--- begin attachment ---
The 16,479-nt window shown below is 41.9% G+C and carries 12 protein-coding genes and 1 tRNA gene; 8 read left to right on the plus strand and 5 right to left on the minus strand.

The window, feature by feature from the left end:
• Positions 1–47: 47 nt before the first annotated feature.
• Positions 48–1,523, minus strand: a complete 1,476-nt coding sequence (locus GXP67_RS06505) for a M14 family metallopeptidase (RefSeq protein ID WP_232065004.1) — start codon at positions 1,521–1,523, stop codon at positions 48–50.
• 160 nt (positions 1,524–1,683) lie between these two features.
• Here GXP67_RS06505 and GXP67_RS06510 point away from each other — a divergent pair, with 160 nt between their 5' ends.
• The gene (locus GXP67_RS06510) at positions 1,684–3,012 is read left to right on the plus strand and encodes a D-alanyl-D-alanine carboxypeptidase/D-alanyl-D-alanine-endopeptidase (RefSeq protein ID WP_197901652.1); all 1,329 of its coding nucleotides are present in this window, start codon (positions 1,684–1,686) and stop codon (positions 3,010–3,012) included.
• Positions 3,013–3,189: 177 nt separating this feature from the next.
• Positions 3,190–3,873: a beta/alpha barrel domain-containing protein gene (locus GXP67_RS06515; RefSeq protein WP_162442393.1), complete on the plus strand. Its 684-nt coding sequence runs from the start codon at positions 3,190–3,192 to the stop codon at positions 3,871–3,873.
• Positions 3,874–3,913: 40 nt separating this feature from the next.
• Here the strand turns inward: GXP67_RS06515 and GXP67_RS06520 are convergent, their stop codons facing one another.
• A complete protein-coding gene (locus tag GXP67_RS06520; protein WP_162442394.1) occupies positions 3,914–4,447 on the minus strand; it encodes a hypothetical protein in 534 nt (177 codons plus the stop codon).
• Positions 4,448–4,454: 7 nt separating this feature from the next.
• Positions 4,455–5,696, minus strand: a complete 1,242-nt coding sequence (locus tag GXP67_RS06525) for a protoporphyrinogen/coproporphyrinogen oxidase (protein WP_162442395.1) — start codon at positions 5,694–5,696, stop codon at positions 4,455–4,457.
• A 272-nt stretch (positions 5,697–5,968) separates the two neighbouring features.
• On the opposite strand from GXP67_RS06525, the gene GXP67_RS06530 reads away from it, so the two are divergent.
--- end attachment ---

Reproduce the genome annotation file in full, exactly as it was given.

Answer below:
The 16,479-nt window shown below is 41.9% G+C and carries 12 protein-coding genes and 1 tRNA gene; 8 read left to right on the plus strand and 5 right to left on the minus strand.

The window, feature by feature from the left end:
• Positions 1–47: 47 nt before the first annotated feature.
• Positions 48–1,523, minus strand: a complete 1,476-nt coding sequence (locus GXP67_RS06505) for a M14 family metallopeptidase (RefSeq protein ID WP_232065004.1) — start codon at positions 1,521–1,523, stop codon at positions 48–50.
• 160 nt (positions 1,524–1,683) lie between these two features.
• Here GXP67_RS06505 and GXP67_RS06510 point away from each other — a divergent pair, with 160 nt between their 5' ends.
• The gene (locus GXP67_RS06510) at positions 1,684–3,012 is read left to right on the plus strand and encodes a D-alanyl-D-alanine carboxypeptidase/D-alanyl-D-alanine-endopeptidase (RefSeq protein ID WP_197901652.1); all 1,329 of its coding nucleotides are present in this window, start codon (positions 1,684–1,686) and stop codon (positions 3,010–3,012) included.
• Positions 3,013–3,189: 177 nt separating this feature from the next.
• Positions 3,190–3,873: a beta/alpha barrel domain-containing protein gene (locus GXP67_RS06515; RefSeq protein WP_162442393.1), complete on the plus strand. Its 684-nt coding sequence runs from the start codon at positions 3,190–3,192 to the stop codon at positions 3,871–3,873.
• Positions 3,874–3,913: 40 nt separating this feature from the next.
• Here the strand turns inward: GXP67_RS06515 and GXP67_RS06520 are convergent, their stop codons facing one another.
• A complete protein-coding gene (locus tag GXP67_RS06520; protein WP_162442394.1) occupies positions 3,914–4,447 on the minus strand; it encodes a hypothetical protein in 534 nt (177 codons plus the stop codon).
• Positions 4,448–4,454: 7 nt separating this feature from the next.
• Positions 4,455–5,696, minus strand: a complete 1,242-nt coding sequence (locus tag GXP67_RS06525) for a protoporphyrinogen/coproporphyrinogen oxidase (protein WP_162442395.1) — start codon at positions 5,694–5,696, stop codon at positions 4,455–4,457.
• A 272-nt stretch (positions 5,697–5,968) separates the two neighbouring features.
• On the opposite strand from GXP67_RS06525, the gene GXP67_RS06530 reads away from it, so the two are divergent.